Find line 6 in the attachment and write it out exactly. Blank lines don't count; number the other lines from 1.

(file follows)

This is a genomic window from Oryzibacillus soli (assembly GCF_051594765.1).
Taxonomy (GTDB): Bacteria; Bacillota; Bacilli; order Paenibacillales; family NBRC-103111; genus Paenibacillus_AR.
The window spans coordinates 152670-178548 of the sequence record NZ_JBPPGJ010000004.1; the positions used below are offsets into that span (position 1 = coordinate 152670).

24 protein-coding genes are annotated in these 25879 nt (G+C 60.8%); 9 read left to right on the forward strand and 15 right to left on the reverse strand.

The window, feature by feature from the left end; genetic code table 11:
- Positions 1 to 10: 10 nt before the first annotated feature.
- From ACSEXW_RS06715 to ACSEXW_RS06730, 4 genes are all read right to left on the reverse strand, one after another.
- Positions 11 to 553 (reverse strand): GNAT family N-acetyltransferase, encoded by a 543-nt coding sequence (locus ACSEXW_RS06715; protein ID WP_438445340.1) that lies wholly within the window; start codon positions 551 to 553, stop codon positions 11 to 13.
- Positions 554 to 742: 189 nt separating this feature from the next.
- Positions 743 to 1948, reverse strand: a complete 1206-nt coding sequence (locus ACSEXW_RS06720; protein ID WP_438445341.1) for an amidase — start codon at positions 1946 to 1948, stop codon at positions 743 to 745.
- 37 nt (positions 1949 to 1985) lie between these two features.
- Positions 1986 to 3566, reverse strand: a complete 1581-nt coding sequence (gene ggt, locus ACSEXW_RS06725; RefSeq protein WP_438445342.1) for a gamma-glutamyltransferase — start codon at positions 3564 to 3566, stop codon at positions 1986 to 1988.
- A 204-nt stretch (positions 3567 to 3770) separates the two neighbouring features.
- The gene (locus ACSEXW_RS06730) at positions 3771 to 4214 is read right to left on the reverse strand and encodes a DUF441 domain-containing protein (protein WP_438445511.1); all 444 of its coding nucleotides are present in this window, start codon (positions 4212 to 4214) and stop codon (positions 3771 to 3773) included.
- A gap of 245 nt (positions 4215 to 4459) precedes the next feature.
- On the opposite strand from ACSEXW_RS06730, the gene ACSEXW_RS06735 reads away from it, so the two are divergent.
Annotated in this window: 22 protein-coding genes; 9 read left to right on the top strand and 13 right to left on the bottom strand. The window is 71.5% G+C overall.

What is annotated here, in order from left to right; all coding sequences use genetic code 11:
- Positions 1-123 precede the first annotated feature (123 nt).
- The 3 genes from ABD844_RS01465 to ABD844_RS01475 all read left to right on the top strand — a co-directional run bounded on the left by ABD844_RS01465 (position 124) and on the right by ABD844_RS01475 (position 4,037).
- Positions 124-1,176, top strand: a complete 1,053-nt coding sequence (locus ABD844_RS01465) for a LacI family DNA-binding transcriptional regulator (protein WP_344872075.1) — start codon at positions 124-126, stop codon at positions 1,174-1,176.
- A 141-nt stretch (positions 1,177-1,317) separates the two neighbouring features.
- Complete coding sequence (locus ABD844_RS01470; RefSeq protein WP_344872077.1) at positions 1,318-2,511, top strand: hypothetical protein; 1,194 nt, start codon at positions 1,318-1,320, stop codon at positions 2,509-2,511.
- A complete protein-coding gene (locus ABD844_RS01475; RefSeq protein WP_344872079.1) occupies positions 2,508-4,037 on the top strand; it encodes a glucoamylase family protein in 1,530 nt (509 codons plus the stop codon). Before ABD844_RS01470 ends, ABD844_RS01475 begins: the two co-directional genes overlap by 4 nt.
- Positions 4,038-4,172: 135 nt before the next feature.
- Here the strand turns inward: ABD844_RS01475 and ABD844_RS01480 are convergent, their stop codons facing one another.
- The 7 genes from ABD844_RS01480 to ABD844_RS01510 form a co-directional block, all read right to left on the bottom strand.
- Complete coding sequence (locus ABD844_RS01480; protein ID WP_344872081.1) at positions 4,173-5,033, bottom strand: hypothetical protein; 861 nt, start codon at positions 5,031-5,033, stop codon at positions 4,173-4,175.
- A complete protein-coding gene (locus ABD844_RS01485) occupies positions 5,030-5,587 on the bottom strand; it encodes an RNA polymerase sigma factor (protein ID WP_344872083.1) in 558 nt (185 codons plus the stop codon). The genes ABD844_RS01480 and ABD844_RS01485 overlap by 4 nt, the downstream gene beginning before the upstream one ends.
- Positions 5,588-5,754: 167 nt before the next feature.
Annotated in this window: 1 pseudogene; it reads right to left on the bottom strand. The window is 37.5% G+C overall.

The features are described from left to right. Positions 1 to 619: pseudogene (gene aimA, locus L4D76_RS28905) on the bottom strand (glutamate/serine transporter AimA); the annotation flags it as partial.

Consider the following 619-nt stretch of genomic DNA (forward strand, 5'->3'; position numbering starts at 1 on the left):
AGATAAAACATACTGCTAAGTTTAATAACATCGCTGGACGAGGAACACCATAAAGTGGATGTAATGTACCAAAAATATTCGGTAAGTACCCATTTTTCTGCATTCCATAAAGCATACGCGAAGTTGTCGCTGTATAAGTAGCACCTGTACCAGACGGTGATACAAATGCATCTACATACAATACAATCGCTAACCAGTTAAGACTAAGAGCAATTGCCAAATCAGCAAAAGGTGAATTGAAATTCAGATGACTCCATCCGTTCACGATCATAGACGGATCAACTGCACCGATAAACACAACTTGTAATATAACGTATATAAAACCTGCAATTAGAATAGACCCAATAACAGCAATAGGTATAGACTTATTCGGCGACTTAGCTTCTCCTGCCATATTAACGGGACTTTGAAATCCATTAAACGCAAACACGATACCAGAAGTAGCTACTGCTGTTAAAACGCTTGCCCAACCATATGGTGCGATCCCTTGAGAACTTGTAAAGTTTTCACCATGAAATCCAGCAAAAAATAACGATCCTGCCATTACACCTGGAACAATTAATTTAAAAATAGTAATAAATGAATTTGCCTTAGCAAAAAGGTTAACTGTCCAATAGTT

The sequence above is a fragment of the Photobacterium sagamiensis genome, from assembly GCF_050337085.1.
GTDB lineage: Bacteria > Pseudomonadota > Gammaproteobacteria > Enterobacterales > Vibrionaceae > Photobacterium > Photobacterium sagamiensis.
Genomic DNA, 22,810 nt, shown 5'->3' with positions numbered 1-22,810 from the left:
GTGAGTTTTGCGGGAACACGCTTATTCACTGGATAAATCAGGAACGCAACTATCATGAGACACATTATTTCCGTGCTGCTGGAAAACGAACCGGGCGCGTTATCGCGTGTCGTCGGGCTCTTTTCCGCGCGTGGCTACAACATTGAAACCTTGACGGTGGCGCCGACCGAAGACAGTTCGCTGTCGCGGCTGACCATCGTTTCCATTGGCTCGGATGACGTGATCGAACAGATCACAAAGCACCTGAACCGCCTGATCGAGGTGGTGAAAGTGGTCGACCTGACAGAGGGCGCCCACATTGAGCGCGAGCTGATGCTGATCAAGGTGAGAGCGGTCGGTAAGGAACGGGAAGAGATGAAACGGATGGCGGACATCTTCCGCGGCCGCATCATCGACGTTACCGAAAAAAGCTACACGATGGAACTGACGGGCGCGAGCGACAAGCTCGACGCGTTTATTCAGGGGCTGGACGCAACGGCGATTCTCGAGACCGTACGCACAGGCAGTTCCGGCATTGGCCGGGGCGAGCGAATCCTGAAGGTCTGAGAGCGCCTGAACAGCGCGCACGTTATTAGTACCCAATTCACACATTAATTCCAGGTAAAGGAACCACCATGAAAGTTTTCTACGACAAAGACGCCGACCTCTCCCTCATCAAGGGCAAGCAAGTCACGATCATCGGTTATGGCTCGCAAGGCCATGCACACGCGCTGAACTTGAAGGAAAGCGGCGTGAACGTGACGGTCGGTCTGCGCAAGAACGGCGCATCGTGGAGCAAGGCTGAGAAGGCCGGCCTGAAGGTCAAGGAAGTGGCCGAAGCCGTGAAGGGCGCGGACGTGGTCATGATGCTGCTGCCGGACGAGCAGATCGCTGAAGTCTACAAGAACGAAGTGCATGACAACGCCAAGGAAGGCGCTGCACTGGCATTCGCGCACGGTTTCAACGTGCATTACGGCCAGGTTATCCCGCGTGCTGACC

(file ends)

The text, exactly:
- Positions 1 to 10: 10 nt before the first annotated feature.